Perhaps the biggest can of worms, however, is understanding how the jurors served; I call them jurors, not judges, inasmuch as they decided the verdict on a criminal charge, or the outcome of a substantial inheritance case. For Cicero's heyday from 70-43, three census classes, Senators, Knights and Tribuni aerarii (with an income below equestrian standing), provided a sufficient body for the annual panel from which jurors were chosen for each case. But as Bablitz shows, emperors might strive to adjust the decuries by adding iudices selecti (electi or even adlecti by the emperor himself), yet it was a struggle to raise a body of five thousand to supply regular juries of 45-75 men. And the evidence, mostly individual inscriptions recording service on panels, cannot be used to determine how much coercion there was on the jurors--some of whom had to come from the provinces-to endure the whole forensic year of trials. Bablitz suggests exemptions for Fathers of Three, magistrates in office and officers on campaign, Was there no other type of short term exemption?
Perhaps the most important topic is the transformation--professionalization-- of the advocate during the Augustan years. Bablitz rightly takes into account two aspects: the shrinkage of the elite (noblesse oblige) patrons in the generation after Messala Corvinus and the positive growth of skilled experts in law such as Labeo, distinguished for his command of grammatica and dialectica. There are strange contradictions between Augustus' recognition of this trend and the Lex Iulia Iudiciaria of 17 BCE known only from Dio's notice (54.18 1): "he ordered the orators to give their services as advocates without pay (tous rhetoras amisthi sunagoreuein), on pain of a fine of four times the amount they received; and he forbade those drawn as jurymen (tois de dikazein aiei lanchanousi) to enter any person's house during their year of service." It seems to have met the same success as the adultery laws, or modern US prohibition. Ovid reports himself as a conscientious iudex (Tristia 2,138) but the next generation saw his son-in-law Suillius first convicted of accepting bribes (24 CE) then hounding Asiaticus to his death in 48. "There was nothing in the public marketplace so saleable as the perfidy of advocates...thus the senators rose up together to demand the application of the Cincian law" (Tac. Ann.. 11.5 tr. Yardley). Under pressure, Claudius enacted a new and wiser law setting limits on the fee an advocate could receive, but it did not stop the vexatious prosecutors: ten years later we find Suillius slandering Seneca (Ann. 13.41-4) and earning condemnation for his abuse of the governorship of Asia; he was exiled to the Balearic islands.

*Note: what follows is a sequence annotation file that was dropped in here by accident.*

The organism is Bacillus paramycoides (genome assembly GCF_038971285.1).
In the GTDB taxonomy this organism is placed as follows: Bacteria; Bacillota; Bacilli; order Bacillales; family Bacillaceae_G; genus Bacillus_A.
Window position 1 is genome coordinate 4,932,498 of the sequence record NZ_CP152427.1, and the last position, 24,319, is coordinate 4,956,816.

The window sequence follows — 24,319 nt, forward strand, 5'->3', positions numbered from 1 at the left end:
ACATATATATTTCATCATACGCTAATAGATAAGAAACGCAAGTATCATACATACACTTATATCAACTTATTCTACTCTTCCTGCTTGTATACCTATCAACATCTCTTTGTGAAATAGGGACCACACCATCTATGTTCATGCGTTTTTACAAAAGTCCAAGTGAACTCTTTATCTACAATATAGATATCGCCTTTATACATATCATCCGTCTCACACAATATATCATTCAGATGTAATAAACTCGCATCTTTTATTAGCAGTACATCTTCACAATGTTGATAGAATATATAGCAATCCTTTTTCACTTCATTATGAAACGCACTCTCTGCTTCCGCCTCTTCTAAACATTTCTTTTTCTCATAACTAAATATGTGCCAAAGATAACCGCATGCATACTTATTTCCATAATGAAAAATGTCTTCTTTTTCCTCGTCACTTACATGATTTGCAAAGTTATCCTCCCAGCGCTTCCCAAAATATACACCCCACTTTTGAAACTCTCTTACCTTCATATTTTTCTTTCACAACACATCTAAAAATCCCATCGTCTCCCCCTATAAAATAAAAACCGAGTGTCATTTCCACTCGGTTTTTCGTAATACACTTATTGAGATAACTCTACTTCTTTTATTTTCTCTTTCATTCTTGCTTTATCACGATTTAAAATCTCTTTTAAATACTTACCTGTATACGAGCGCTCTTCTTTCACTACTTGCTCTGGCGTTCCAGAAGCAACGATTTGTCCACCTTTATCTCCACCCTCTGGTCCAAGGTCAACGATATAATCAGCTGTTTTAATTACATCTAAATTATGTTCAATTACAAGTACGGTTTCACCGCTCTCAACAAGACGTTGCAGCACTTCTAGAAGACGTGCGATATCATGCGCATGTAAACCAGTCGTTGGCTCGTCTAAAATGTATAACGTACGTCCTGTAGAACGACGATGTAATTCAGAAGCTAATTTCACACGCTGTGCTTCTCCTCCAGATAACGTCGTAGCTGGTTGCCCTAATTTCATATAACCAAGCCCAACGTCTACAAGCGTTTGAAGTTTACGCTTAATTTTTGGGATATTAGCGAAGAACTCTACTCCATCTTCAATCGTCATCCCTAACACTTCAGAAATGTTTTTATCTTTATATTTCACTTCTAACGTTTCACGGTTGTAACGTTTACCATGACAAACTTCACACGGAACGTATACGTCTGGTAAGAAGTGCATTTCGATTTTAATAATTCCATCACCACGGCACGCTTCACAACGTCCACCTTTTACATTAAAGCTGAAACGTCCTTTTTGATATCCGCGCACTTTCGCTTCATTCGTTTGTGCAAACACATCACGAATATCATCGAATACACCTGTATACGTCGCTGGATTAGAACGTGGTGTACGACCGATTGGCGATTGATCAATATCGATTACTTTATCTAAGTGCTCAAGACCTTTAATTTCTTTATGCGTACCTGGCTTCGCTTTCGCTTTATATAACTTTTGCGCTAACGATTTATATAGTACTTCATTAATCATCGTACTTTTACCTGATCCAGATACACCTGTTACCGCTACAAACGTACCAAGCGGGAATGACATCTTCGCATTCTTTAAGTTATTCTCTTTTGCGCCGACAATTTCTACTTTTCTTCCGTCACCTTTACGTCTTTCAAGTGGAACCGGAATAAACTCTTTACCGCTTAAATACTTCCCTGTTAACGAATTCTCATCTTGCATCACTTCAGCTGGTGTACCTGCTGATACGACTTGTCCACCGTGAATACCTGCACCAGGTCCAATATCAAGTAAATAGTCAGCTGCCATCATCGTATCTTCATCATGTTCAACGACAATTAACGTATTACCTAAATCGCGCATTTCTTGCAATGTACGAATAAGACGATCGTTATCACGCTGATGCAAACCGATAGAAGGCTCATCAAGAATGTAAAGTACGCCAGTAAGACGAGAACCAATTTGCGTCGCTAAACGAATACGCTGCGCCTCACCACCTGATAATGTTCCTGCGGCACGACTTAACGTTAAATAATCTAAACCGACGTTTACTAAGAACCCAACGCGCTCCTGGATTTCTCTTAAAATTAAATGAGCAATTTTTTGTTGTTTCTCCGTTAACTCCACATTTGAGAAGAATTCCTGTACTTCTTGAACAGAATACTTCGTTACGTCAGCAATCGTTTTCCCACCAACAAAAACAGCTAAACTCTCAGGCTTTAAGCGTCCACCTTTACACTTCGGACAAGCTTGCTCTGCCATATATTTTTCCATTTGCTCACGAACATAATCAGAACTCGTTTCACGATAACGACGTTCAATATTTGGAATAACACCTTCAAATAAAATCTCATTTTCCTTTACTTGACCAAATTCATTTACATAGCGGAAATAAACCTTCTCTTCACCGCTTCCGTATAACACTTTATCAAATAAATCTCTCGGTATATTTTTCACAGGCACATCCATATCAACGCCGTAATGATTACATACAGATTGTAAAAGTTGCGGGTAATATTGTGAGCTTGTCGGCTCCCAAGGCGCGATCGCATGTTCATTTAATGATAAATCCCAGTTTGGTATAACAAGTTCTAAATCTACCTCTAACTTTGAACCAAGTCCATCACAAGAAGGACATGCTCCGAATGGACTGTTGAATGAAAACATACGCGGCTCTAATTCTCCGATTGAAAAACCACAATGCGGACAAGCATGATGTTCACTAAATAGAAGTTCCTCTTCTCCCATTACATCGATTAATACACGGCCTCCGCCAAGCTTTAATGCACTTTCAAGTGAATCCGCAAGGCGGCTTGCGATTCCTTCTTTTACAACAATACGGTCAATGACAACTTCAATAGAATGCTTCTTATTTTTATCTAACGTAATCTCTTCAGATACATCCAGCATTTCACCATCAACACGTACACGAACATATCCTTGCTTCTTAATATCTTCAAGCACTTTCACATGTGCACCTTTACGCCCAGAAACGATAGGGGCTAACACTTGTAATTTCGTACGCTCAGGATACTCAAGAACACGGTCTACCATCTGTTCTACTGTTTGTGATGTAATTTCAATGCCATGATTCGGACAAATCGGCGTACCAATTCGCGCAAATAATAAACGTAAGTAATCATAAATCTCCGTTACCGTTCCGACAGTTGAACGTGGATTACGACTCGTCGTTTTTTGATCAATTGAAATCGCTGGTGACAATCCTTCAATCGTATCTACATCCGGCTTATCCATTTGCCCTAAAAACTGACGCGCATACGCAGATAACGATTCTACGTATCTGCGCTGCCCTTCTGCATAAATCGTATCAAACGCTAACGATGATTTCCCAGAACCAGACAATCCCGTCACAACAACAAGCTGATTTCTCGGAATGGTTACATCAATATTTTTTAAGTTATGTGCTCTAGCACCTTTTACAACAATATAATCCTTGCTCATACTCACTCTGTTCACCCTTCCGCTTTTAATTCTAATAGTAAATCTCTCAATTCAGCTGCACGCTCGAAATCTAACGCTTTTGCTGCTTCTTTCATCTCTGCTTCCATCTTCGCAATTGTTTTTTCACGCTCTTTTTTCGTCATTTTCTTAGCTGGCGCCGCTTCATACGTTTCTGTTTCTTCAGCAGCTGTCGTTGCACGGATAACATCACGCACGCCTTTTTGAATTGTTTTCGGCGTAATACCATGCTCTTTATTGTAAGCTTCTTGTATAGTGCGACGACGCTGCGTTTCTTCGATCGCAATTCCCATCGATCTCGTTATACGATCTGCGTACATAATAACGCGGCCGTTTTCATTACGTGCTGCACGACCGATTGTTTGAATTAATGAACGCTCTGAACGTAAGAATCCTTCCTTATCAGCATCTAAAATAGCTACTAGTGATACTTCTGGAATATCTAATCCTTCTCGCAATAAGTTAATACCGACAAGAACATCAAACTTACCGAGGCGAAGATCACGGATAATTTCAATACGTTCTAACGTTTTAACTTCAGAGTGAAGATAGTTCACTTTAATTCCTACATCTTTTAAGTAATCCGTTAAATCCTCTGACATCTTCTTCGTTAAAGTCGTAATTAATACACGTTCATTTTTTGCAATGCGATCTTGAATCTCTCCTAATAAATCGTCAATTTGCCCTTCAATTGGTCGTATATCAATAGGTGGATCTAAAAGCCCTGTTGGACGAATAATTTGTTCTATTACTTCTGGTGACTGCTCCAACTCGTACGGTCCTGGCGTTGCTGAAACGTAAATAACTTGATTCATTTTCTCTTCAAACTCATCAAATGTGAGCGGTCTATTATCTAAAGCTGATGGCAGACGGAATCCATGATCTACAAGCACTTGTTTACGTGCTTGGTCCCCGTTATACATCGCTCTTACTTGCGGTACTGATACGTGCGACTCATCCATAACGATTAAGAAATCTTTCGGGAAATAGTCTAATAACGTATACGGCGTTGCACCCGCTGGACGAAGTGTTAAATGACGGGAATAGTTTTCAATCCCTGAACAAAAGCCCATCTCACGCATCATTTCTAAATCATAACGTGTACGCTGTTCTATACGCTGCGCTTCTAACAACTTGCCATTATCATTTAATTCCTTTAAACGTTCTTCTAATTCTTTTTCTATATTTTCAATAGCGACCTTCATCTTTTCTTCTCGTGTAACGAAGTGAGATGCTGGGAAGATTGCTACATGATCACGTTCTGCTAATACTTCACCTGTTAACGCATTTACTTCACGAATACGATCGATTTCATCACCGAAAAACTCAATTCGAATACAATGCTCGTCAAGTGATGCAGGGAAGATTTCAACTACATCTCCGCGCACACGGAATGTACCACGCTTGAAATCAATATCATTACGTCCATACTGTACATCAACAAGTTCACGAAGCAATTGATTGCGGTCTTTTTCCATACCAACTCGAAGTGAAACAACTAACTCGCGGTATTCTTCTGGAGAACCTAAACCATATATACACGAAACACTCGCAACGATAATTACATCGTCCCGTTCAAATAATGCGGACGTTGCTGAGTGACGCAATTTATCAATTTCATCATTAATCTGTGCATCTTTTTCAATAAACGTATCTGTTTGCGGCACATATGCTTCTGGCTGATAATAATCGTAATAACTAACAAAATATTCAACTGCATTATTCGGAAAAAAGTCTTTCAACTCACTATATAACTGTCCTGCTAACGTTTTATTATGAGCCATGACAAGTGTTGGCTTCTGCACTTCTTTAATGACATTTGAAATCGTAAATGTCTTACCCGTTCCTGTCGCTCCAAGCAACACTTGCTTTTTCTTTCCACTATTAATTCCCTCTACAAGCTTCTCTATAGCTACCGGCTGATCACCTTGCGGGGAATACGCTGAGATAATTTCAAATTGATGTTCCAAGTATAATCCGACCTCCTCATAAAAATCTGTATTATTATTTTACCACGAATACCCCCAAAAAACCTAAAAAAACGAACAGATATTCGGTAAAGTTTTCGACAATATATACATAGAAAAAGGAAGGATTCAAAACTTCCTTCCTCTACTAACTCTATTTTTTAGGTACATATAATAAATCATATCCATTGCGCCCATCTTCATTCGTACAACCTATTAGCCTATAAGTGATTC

Still, besides the delatores and the humble representatives of the unprivileged Bablitz can quote successful advocates in the continuing official posts of advocati fisci, and the respected role of advocati for provinces and communities in diplomacy and in the courts. She has made good use of John Crook's admirable Legal Advocacy in the Roman World (Ithaca 1995), but too few scholars seem to know this book.